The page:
Going back at least as early as the 4th century B.C.E., the Romaniote Jews (from the old term Romaioi that once referred to people of the Eastern Roman Empire) are considered to be the oldest Jewish community from Greece, as well as one of the oldest Jewish communities in the world today. They spoke their own dialect called Judeo-Greek, and were a different community from the Spanish/Ladino-speaking (Sephardic) Jews who arrived in the late fifteenth century when fleeing the Spanish and Portuguese Inquisitions.
Hanukkah has traditionally been a minor Jewish holiday. But because of its proximity to Christmas on the calendar in the Western world (especially in North America) Hanukkah parties and the custom of gift-giving have become more popular. Although most of the older individuals I spoke with shared with me that Hanukkah was not such a “big deal” in their home while growing up, they did recall eating a special food during that time that had some symbolic connection to the Hanukkah story. Marcia Haddad Ikonomopoulos, whose family has Sephardic roots from Salonika, shared that she always ate Prasa Keftedes (Ladino for “leek fritters” with eggs and matzah meal) and Boumwelos/Bumuelos (Ladino for “fried dough pastries” from the Old Spanish verb abuñolar meaning “to brown”) 2 drizzled with honey. Rashel Cohen, whose family comes from the cities of Lárisa and Vólos in the Thessaly region recalls eating leek fritters with a kosher sheep’s milk cheese added called kasseri. On the first night she also ate fried balls of dough doused with honey and cinnamon called Loukoumades (likely from the Arabic luqma meaning “mouthful/morsel” 3). In the “Cookbook of the Jews of Greece” Mr. Stavroulakis lists a whole wheat pancake recipe from Ioannina called Tiganites that is made with honey, ouzo, walnuts and fried in olive oil. In all of these special foods we see how the use of olive oil has been incorporated to recall the vessel of pure olive oil found by the Maccabees in the Second Temple.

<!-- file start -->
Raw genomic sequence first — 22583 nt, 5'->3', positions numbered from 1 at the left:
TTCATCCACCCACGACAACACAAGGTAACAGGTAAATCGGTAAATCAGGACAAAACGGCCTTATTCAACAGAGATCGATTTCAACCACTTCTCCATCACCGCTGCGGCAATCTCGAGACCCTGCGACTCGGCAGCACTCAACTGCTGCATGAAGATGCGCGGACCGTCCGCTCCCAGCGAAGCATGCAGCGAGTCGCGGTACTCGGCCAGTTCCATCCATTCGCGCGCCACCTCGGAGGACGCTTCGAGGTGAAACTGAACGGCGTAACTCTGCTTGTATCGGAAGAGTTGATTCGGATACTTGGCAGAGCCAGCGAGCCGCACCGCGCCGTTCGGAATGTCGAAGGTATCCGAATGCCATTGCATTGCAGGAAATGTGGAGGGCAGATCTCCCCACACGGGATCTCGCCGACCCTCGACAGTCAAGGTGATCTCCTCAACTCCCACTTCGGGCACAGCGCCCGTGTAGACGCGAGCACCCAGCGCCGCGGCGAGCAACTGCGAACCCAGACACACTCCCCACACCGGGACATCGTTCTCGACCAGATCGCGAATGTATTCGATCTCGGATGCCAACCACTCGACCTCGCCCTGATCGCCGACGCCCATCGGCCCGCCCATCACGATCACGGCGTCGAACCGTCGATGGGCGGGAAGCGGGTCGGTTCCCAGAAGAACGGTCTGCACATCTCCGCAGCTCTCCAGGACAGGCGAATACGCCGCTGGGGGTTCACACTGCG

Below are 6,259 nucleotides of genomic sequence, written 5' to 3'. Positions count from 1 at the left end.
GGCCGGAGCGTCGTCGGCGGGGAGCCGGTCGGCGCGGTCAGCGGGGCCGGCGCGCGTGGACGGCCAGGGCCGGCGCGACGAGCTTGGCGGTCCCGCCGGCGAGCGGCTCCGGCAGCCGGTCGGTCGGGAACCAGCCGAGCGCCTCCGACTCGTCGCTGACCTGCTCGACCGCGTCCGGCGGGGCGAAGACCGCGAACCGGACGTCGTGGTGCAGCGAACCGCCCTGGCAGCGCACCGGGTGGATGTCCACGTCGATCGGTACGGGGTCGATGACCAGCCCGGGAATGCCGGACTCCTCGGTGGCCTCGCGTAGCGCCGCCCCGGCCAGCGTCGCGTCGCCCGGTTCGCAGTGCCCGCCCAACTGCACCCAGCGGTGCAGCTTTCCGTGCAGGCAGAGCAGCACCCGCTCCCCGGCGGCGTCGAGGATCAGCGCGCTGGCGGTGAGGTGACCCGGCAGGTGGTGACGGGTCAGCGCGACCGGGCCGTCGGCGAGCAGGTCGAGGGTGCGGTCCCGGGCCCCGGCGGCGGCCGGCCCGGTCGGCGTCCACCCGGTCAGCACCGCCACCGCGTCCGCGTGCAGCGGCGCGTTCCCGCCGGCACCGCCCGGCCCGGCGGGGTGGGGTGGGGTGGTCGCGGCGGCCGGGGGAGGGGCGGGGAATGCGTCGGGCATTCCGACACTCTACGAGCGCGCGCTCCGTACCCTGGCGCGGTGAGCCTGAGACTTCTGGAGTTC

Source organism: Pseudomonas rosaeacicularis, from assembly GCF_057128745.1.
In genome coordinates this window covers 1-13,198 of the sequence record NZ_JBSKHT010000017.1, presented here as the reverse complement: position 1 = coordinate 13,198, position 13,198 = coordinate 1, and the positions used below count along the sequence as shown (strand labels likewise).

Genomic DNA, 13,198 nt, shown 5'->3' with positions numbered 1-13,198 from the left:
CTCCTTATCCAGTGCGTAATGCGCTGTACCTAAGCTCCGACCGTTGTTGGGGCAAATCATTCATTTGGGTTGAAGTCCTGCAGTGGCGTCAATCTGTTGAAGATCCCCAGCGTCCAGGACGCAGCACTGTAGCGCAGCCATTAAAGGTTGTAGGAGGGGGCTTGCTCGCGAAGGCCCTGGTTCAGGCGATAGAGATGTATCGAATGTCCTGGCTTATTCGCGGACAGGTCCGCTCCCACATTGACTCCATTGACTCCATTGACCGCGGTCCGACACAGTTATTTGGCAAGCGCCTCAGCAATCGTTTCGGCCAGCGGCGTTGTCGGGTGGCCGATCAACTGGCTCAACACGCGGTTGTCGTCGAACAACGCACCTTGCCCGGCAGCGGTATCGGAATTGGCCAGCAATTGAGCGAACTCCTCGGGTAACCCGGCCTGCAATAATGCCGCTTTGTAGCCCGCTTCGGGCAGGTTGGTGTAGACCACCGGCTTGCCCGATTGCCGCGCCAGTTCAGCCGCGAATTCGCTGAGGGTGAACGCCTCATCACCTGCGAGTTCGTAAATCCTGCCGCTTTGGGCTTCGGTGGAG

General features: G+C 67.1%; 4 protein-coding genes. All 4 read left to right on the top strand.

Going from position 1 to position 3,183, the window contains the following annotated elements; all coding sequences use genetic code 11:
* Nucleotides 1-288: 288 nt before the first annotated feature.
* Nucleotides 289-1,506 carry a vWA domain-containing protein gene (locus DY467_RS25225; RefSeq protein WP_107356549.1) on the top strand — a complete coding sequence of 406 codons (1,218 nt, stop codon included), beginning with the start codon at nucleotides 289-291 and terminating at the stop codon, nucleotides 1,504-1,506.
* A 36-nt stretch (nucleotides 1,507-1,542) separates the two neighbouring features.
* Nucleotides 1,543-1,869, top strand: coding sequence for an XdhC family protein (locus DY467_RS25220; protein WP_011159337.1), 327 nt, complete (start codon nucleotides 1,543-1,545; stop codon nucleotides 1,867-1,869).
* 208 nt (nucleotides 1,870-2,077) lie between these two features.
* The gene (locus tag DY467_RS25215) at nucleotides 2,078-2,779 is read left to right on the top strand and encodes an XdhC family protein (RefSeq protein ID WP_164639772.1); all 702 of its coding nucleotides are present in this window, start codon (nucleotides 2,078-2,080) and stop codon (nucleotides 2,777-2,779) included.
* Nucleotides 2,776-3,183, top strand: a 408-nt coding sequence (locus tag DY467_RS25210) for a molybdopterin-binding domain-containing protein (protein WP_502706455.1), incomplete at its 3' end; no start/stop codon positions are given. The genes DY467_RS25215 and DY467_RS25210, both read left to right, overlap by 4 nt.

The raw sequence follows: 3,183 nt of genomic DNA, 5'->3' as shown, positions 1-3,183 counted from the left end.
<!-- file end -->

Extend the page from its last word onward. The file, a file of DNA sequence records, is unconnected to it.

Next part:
I developed the following cake recipe that’s perfect for Hanukkah but a departure from the more common fritter/pancake or fried doughnut. Instead of butter or vegetable oil I use extra virgin olive oil that is reminiscent of the pure olive oil found by the Maccabees upon the liberation of the Second Temple. I also add milk and red wine to recall the dairy and wine that Judith fed to Holofernes to get him drunk before killing him in order to save the Israelites. Although this style of cake fits more into the family of sweet breads like zucchini bread or carrot cake, the combination of olive oil and red wine with cinnamon, cloves, and lemon zest creates an earthy fall flavor that isn’t overly sweet and a perfect addition to your holiday table!